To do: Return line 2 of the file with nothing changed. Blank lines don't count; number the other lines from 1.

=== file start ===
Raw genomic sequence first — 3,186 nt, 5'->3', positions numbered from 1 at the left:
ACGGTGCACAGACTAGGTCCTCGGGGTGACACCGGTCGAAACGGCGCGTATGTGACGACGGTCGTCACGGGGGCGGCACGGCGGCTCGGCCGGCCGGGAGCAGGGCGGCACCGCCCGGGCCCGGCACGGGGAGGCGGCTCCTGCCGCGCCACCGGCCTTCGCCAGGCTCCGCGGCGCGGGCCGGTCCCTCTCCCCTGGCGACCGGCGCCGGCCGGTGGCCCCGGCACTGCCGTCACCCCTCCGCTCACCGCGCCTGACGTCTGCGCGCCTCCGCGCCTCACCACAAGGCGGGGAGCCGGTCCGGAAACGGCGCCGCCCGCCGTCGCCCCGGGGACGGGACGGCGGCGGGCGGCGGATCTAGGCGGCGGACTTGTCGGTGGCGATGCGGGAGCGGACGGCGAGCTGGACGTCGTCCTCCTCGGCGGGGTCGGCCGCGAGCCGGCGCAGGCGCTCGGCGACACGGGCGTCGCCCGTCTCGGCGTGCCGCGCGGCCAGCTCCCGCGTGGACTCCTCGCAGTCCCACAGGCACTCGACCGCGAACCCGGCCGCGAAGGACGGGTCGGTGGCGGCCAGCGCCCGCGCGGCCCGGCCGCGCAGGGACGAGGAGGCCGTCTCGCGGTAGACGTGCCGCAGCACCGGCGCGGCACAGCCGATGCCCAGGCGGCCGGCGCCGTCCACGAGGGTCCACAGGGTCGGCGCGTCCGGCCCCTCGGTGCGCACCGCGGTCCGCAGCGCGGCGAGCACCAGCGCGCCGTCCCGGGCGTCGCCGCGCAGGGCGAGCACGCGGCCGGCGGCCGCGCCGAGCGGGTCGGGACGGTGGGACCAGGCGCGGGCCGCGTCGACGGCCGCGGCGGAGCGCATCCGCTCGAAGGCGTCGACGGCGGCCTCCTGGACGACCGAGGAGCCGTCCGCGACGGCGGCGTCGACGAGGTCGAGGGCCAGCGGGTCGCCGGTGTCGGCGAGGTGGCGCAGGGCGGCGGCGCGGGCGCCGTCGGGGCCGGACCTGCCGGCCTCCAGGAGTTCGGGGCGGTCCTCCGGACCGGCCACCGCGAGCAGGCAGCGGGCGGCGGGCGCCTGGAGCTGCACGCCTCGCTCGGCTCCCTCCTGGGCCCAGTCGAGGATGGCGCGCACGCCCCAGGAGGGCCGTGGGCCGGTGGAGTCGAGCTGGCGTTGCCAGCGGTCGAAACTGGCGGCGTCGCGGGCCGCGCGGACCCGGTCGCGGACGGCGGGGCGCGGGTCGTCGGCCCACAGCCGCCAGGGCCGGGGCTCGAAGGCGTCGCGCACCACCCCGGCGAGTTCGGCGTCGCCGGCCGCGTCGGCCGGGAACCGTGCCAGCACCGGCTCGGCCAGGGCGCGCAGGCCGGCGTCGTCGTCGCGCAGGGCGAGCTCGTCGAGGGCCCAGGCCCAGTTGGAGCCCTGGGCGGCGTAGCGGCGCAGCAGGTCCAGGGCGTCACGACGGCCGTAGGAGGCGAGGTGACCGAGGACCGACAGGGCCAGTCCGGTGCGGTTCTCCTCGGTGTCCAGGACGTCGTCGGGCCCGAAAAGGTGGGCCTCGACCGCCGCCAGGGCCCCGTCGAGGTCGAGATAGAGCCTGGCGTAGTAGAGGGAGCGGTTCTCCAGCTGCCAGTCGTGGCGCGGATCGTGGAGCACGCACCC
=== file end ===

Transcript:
ACGGTGCACAGACTAGGTCCTCGGGGTGACACCGGTCGAAACGGCGCGTATGTGACGACGGTCGTCACGGGGGCGGCACGGCGGCTCGGCCGGCCGGGAGCAGGGCGGCACCGCCCGGGCCCGGCACGGGGAGGCGGCTCCTGCCGCGCCACCGGCCTTCGCCAGGCTCCGCGGCGCGGGCCGGTCCCTCTCCCCTGGCGACCGGCGCCGGCCGGTGGCCCCGGCACTGCCGTCACCCCTCCGCTCACCGCGCCTGACGTCTGCGCGCCTCCGCGCCTCACCACAAGGCGGGGAGCCGGTCCGGAAACGGCGCCGCCCGCCGTCGCCCCGGGGACGGGACGGCGGCGGGCGGCGGATCTAGGCGGCGGACTTGTCGGTGGCGATGCGGGAGCGGACGGCGAGCTGGACGTCGTCCTCCTCGGCGGGGTCGGCCGCGAGCCGGCGCAGGCGCTCGGCGACACGGGCGTCGCCCGTCTCGGCGTGCCGCGCGGCCAGCTCCCGCGTGGACTCCTCGCAGTCCCACAGGCACTCGACCGCGAACCCGGCCGCGAAGGACGGGTCGGTGGCGGCCAGCGCCCGCGCGGCCCGGCCGCGCAGGGACGAGGAGGCCGTCTCGCGGTAGACGTGCCGCAGCACCGGCGCGGCACAGCCGATGCCCAGGCGGCCGGCGCCGTCCACGAGGGTCCACAGGGTCGGCGCGTCCGGCCCCTCGGTGCGCACCGCGGTCCGCAGCGCGGCGAGCACCAGCGCGCCGTCCCGGGCGTCGCCGCGCAGGGCGAGCACGCGGCCGGCGGCCGCGCCGAGCGGGTCGGGACGGTGGGACCAGGCGCGGGCCGCGTCGACGGCCGCGGCGGAGCGCATCCGCTCGAAGGCGTCGACGGCGGCCTCCTGGACGACCGAGGAGCCGTCCGCGACGGCGGCGTCGACGAGGTCGAGGGCCAGCGGGTCGCCGGTGTCGGCGAGGTGGCGCAGGGCGGCGGCGCGGGCGCCGTCGGGGCCGGACCTGCCGGCCTCCAGGAGTTCGGGGCGGTCCTCCGGACCGGCCACCGCGAGCAGGCAGCGGGCGGCGGGCGCCTGGAGCTGCACGCCTCGCTCGGCTCCCTCCTGGGCCCAGTCGAGGATGGCGCGCACGCCCCAGGAGGGCCGTGGGCCGGTGGAGTCGAGCTGGCGTTGCCAGCGGTCGAAACTGGCGGCGTCGCGGGCCGCGCGGACCCGGTCGCGGACGGCGGGGCGCGGGTCGTCGGCCCACAGCCGCCAGGGCCGGGGCTCGAAGGCGTCGCGCACCACCCCGGCGAGTTCGGCGTCGCCGGCCGCGTCGGCCGGGAACCGTGCCAGCACCGGCTCGGCCAGGGCGCGCAGGCCGGCGTCGTCGTCGCGCAGGGCGAGCTCGTCGAGGGCCCAGGCCCAGTTGGAGCCCTGGGCGGCGTAGCGGCGCAGCAGGTCCAGGGCGTCACGACGGCCGTAGGAGGCGAGGTGACCGAGGACCGACAGGGCCAGTCCGGTGCGGTTCTCCTCGGTGTCCAGGACGTCGTCGGGCCCGAAAAGGTGGGCCTCGACCGCCGCCAGGGCCCCGTCGAGGTCGAGATAGAGCCTGGCGTAGTAGAGGGAGCGGTTCTCCAGCTGCCAGTCGTGGCGCGGATCGTGGAGCACGCACCC